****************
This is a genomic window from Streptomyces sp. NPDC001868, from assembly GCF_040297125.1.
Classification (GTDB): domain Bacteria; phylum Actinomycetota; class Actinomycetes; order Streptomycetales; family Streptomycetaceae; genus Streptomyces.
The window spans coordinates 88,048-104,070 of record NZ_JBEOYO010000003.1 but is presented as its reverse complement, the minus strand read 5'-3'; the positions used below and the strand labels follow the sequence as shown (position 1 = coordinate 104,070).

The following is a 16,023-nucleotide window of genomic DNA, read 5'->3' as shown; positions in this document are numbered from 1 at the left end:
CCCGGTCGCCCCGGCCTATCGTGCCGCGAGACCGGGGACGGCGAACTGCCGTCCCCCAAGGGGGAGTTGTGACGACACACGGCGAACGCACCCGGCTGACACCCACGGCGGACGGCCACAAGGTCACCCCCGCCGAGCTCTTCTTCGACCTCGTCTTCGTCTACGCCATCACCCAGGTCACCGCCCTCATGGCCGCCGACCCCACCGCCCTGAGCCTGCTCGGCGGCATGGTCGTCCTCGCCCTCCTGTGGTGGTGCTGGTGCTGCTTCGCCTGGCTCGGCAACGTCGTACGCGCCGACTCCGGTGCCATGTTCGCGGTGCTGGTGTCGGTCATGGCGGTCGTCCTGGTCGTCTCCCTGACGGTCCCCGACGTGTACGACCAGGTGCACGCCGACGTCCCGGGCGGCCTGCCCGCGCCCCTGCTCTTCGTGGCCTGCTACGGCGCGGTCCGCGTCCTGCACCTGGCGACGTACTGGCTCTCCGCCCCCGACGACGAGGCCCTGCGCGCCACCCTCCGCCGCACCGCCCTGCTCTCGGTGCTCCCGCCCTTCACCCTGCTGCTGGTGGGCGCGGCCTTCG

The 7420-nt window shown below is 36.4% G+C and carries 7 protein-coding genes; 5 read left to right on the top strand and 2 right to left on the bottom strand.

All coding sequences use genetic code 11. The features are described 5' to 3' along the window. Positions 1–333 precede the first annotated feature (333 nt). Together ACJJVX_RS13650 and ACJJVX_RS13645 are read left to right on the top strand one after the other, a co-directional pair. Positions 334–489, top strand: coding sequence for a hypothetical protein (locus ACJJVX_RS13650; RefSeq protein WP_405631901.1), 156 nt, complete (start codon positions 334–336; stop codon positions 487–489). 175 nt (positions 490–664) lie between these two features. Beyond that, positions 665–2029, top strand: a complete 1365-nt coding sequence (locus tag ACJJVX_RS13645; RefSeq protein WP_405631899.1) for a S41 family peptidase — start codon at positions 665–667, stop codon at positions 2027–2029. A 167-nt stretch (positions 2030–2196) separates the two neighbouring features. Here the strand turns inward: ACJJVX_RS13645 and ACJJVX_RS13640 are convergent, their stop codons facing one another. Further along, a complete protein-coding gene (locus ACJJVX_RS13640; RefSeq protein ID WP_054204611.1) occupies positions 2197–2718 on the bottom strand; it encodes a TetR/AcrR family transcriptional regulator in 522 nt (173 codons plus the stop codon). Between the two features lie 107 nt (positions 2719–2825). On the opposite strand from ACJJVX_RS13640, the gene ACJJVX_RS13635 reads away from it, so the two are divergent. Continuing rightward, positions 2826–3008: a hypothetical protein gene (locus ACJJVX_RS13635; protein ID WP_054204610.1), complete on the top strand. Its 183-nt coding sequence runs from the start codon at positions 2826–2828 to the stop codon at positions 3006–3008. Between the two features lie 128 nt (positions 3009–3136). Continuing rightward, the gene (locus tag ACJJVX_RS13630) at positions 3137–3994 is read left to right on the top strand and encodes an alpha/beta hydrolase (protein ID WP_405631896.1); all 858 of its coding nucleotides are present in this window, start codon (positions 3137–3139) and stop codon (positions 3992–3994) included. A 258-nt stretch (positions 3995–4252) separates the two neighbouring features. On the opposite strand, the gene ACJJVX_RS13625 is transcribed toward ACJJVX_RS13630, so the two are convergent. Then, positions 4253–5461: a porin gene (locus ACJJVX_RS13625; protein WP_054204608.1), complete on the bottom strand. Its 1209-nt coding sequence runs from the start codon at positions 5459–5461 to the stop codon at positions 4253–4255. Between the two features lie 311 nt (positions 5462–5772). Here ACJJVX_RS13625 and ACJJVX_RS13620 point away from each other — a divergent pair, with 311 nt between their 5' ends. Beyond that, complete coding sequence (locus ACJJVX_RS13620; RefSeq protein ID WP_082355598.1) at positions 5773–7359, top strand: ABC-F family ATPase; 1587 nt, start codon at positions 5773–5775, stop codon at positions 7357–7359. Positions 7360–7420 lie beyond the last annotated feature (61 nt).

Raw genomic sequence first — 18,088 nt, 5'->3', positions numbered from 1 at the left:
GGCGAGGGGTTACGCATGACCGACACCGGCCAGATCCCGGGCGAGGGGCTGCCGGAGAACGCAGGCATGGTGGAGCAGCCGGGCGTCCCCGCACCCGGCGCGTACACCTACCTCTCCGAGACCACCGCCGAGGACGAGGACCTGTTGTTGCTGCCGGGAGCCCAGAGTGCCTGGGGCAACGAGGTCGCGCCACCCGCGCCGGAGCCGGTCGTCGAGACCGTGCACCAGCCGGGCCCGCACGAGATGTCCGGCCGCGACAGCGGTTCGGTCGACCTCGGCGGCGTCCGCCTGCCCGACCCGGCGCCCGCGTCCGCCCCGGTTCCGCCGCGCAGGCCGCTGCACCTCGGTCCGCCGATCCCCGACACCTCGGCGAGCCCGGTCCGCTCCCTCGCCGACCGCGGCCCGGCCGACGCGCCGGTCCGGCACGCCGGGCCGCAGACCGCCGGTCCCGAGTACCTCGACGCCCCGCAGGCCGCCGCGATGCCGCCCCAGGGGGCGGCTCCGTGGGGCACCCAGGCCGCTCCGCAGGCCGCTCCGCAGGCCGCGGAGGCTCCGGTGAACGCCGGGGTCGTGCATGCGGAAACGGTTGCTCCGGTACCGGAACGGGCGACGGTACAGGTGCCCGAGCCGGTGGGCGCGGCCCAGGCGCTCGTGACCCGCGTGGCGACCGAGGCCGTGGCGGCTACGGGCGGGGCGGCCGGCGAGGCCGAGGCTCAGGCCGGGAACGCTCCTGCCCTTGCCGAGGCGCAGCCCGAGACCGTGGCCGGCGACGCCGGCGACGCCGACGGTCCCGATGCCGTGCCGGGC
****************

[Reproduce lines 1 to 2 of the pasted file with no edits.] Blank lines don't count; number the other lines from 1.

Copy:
This is a genomic window from Streptomyces sp. NPDC001868, from assembly GCF_040297125.1.
Classification (GTDB): domain Bacteria; phylum Actinomycetota; class Actinomycetes; order Streptomycetales; family Streptomycetaceae; genus Streptomyces.